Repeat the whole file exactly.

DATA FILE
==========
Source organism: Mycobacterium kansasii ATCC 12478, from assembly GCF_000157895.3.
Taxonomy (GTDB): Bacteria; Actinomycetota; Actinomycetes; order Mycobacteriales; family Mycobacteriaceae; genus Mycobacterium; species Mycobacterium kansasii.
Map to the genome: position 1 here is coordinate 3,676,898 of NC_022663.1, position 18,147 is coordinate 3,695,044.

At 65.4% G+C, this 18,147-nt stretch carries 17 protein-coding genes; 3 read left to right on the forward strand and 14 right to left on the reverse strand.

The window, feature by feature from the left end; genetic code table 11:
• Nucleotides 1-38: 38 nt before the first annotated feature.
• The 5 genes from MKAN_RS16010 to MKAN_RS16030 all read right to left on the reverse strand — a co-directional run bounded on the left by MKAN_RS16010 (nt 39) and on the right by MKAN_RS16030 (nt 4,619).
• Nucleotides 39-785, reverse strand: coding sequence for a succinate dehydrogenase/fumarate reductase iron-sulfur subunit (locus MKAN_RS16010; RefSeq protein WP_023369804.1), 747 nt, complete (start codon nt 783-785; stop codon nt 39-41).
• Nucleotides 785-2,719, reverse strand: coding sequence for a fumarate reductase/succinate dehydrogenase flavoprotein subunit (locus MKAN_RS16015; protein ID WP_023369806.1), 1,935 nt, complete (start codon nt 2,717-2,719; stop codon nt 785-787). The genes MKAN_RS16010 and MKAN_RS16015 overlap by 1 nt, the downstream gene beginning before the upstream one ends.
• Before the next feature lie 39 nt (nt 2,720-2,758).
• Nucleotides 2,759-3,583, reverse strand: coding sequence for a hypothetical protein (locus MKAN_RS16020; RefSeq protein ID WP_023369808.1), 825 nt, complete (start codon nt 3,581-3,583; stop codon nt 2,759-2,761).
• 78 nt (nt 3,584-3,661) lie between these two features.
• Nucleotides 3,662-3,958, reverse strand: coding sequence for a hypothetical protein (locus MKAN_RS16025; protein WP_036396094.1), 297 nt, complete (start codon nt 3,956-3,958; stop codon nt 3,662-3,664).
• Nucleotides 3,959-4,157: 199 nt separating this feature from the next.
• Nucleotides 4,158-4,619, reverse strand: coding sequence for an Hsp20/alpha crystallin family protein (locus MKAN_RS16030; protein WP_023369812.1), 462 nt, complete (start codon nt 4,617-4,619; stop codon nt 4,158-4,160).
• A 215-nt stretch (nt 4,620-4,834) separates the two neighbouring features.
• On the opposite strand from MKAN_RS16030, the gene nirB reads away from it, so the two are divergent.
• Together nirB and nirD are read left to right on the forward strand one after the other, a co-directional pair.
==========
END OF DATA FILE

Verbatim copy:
Source organism: Mycobacterium kansasii ATCC 12478, from assembly GCF_000157895.3.
Taxonomy (GTDB): Bacteria; Actinomycetota; Actinomycetes; order Mycobacteriales; family Mycobacteriaceae; genus Mycobacterium; species Mycobacterium kansasii.
Map to the genome: position 1 here is coordinate 3,676,898 of NC_022663.1, position 18,147 is coordinate 3,695,044.

At 65.4% G+C, this 18,147-nt stretch carries 17 protein-coding genes; 3 read left to right on the forward strand and 14 right to left on the reverse strand.

The window, feature by feature from the left end; genetic code table 11:
• Nucleotides 1-38: 38 nt before the first annotated feature.
• The 5 genes from MKAN_RS16010 to MKAN_RS16030 all read right to left on the reverse strand — a co-directional run bounded on the left by MKAN_RS16010 (nt 39) and on the right by MKAN_RS16030 (nt 4,619).
• Nucleotides 39-785, reverse strand: coding sequence for a succinate dehydrogenase/fumarate reductase iron-sulfur subunit (locus MKAN_RS16010; RefSeq protein WP_023369804.1), 747 nt, complete (start codon nt 783-785; stop codon nt 39-41).
• Nucleotides 785-2,719, reverse strand: coding sequence for a fumarate reductase/succinate dehydrogenase flavoprotein subunit (locus MKAN_RS16015; protein ID WP_023369806.1), 1,935 nt, complete (start codon nt 2,717-2,719; stop codon nt 785-787). The genes MKAN_RS16010 and MKAN_RS16015 overlap by 1 nt, the downstream gene beginning before the upstream one ends.
• Before the next feature lie 39 nt (nt 2,720-2,758).
• Nucleotides 2,759-3,583, reverse strand: coding sequence for a hypothetical protein (locus MKAN_RS16020; RefSeq protein ID WP_023369808.1), 825 nt, complete (start codon nt 3,581-3,583; stop codon nt 2,759-2,761).
• 78 nt (nt 3,584-3,661) lie between these two features.
• Nucleotides 3,662-3,958, reverse strand: coding sequence for a hypothetical protein (locus MKAN_RS16025; protein WP_036396094.1), 297 nt, complete (start codon nt 3,956-3,958; stop codon nt 3,662-3,664).
• Nucleotides 3,959-4,157: 199 nt separating this feature from the next.
• Nucleotides 4,158-4,619, reverse strand: coding sequence for an Hsp20/alpha crystallin family protein (locus MKAN_RS16030; protein WP_023369812.1), 462 nt, complete (start codon nt 4,617-4,619; stop codon nt 4,158-4,160).
• A 215-nt stretch (nt 4,620-4,834) separates the two neighbouring features.
• On the opposite strand from MKAN_RS16030, the gene nirB reads away from it, so the two are divergent.
• Together nirB and nirD are read left to right on the forward strand one after the other, a co-directional pair.